Woburn House
Sleep Summer Storm

Metal fans listen to their favorite genre for many different emotional responses. Some of us seek an exhilarating high from its more epic and powerful expressions. Others find an outlet for frustration and aggression from its visceral, blackened and bludgeoning strains. And some enjoy the intellectual immersion and awe that comes from its most ambitious and compositionally complex variants.

As for myself, I enjoy all of the above, but if there’s one emotional response I generally don’t seek out, it’s the crushing despair that comes from the darkest, most funereal depths of doom. It makes me wonder, though: do most of you heavy doom fans submerge yourselves in sadness as a way to echo and release your pain? Or do you simply like it down there?

Whatever your answer, you might want to try the new release from Germany’s Woburn House the next time you need to bum yourself out. It’s fucking miserable.

And not miserable in the way that most funeral doom evokes those waves of suffocating despair. This is nowhere near as crushing; in fact, its vaguely glimmering, chiming guitar tone offers an experience at once bright and bleak. Instead, its misery comes from an unending tension between hopelessness and relief. Almost every song on Sleep Summer Storm seems to yearn towards some kind of salvation, yet it can only graze it with its fingertips.

Musically, I was reminded of a lot of terrific acts while picking my way through the gloomy tangle. I heard the lush and loping goth rock of Fields of the Nephilim in opener “Willow,” the hypnotic drone of early Katatonia in “Rain Keeps Falling Down” and “Behind You,” and earthy dark-country act 16 Horsepower in the dissonance of “Clash” and the lullaby-like title track. There’s even a Tangerine Dream-like synth that drones beneath many of the tracks; an unexpected touch that adds the right air of alien coldness. However, Woburn House doesn’t really sound like any of these bands. They’ve crafted their own unique palette and writing approach; at once warm and dead.

A huge part of the impact is delivered by vocalist Christian Kolf, also of Valborg and Island. He stays at a low croak (Peter Steele and Layne Staley both come to mind) for much of the album, but crests into a ragged and insistent wail when it seems as if he’s about to break free of his misery. Of course, the well he’s trying to climb is slick and difficult, and he slides back down, again and again. He’s occasionally joined by another lost soul as well – a ghostly falsetto vocal that only appears in wisps and faint laments. Whenever it appears, the effect is chilling and unsettling.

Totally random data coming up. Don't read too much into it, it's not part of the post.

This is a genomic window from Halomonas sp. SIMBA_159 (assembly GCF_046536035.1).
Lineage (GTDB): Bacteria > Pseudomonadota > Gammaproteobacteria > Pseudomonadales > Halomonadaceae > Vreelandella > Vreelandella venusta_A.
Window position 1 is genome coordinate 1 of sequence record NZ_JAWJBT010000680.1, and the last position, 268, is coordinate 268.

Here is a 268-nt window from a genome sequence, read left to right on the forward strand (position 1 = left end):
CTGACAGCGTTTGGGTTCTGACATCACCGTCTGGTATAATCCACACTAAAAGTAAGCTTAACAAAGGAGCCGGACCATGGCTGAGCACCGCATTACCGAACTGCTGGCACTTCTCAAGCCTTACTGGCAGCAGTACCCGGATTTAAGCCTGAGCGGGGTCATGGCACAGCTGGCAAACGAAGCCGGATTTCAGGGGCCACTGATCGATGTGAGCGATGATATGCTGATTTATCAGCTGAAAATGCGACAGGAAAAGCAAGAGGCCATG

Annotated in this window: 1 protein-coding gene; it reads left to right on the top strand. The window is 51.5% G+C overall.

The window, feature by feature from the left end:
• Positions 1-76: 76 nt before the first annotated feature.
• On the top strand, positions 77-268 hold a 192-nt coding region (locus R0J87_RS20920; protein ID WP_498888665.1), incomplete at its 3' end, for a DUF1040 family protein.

Ultimately, this isn’t an album I’ll play often – perhaps never again – simply because it’s just so draining. It’s excellently crafted though, and far more of an artistic statement than the new Klabautamann album (also from Florian Toyka and Zeitgeister). If you’re the kind of doom fan that needs to wallow in your despair before rising up to face the day (or if you simply prefer to hole up in the gloom), then step into this Woburn House, lock the door and close the shutters. By the time you reach the brief and cathartic respite of the closing track, “Hood,” you might be ready to come out again.

 

[Visit the band's website]
Written by Jordan Itkowitz
February 2nd, 2012

Comments

  1. Commented by: legumbrera

    I like all the bands that this germans have: Woburn House, Island, Klabautamann, Valborg!!


  2. Commented by: Stiffy

    This sounds like my kind of thing. I’ll have to check it out.


  3. Commented by: elguerosinfe

    Love this band, album and label.


  4. Commented by: Nick Taxidermy

    sounds right up my alley


  5. Commented by: Nick Taxidermy

    yeah, this is super. I like it a lot. great atmospheric parts.


  6. Commented by: Clauricaune

    “do most of you heavy doom fans submerge yourselves in sadness as a way to echo and release your pain? Or do you simply like it down there?”

    Both.

    I just checked this band out and I’m loving it. Great review, Jordan!


  7. Commented by: gordeth

    Catharsis is just one of the reasons I enjoy depressing music like this. Another is simply to evoke intense emotions. Obviously depression is bad if it gets out of control, but it can be good in small doses for contemplation. Also, feeling negative emotions and then taking control of them is a source of strength.


  8. Commented by: David Stoller

    Violent and despairing music has been absolutely essential in maintaining my will to live. It has served as an invaluable vehicle to express despair. If it wasn’t for the outlet of Converge, Isis, Totalselfhatred, Dazzling Killmen and others, I wouldn’t have had the strength to get through the darkest days.


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